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Classical for a kid with performance anxiety?

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That's the best way I can describe it -- DD is very bright, but she HATES being asked to recite back what she's just learned. Notebook pages? "I don't know what to write! I can't draw that!" Oral review? She hides her face and won't speak.


She's in K/1st - we're doing SOTW I very slowly. I know she grasps the material, but she can't stand being asked to demonstrate it.


Whatever shall I do with her?

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Whatever shall I do with her?


Stop bugging her about it. :p


Seriously though - just let her be. She's only six years old - and you said yourself that you know she's understanding.


If you really want to have extras - do you have the activity guide? Maybe she'd have some fun with some of the projects if she's an artsy hands-on type... you'd be able to tell a lot about her understanding from doing the project/playing the game/etc with her...but keep it lighthearted - don't set it up so she feels like you've put her on the stage to 'show me what you know'.

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Perhaps you can use some fill-in-the-blank as a training tool. Write up a really simple worksheet for the reading selection with sentence openers for her to finish. I'll use Little Red Riding Hood as an example:


Little Red Riding Hood was going _______________________ .


She met a ______________________ along the way.


The wolf pretended ___________________________________.


The woodsman ____________________________.


You could even start a drawing for her and give specific instructions for how to finish it. For example, you could put a basic line drawing of a house above the fill-in-the-blank sentences and tell her to put in the wolf, grandmother, and Little Red Riding Hood.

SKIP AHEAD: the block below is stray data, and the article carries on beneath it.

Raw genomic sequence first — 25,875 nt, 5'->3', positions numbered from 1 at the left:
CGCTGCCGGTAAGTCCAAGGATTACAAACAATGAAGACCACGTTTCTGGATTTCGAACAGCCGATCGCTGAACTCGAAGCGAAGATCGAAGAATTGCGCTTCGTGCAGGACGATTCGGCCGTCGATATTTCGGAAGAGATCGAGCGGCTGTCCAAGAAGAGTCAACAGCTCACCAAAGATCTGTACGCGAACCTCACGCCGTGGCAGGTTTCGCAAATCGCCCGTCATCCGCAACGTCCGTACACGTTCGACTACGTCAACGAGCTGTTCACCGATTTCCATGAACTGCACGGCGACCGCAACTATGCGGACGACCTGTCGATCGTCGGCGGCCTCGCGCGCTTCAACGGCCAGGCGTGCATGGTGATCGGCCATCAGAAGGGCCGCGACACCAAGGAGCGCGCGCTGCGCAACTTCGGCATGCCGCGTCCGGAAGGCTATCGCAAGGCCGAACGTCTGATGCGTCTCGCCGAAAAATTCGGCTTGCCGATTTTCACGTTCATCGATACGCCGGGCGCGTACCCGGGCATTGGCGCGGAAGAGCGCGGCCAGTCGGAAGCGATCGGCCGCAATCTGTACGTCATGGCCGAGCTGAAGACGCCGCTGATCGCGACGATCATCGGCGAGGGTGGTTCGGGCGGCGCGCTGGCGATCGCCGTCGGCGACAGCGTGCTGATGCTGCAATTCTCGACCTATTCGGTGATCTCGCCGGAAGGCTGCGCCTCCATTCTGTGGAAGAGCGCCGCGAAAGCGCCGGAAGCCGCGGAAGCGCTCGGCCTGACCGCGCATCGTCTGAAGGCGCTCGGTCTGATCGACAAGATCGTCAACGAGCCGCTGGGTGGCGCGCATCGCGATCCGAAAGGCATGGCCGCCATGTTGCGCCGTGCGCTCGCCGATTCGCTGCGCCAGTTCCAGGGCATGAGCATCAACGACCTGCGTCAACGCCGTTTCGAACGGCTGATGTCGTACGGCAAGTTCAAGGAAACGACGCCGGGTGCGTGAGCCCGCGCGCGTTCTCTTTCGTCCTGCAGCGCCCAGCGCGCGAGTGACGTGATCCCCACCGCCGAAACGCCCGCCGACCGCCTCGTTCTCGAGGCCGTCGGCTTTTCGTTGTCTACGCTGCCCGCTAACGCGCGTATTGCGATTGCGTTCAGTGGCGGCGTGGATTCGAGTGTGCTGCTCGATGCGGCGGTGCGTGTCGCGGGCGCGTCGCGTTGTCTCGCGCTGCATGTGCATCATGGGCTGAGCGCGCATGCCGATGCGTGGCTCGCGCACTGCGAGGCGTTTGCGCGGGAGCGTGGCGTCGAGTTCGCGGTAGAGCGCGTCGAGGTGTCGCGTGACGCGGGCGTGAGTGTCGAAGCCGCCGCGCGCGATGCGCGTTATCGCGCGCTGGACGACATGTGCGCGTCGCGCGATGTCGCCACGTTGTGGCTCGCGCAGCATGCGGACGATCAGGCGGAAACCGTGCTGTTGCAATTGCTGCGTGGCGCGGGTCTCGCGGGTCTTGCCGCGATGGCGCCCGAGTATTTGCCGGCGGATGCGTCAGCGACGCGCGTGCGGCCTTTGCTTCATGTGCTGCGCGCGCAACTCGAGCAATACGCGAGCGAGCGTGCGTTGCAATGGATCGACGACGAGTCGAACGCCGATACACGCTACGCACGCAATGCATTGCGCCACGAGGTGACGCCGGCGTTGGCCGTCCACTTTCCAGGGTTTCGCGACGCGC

My own ds did not like narrations at all. Everything changed, however, when I started giving him homemade worksheets to fill out. The key in my ds' case, however, was to make him think that these were Really Official Worksheets, not something Mom made at home. I typed them on the computer secretly. ;) In our case, the worksheets were far less specific than what I suggest above. On ds' worksheets, I simply typed a narration prompt, like, "Tell what happened to Little Red Riding Hood." Then below I typed a drawing prompts, like, "Draw what happened in grandmother's house." There was a line for ds' name at the top--he LOVED that--and I put a border on the paper to make it really official-looking. It took me all of a minute to make a worksheet page like this, and got ds over the hump.


Over time you can stop with the worksheets and helps. Perhaps in September you can say something like, "Now that you're older you are smart enough to do a different kind of narration." Once she has a specific idea of what is expected and sees that more independence in the area is a new privilege for someone who is older and wiser, she should be able to grow into less help.

Edited by strider
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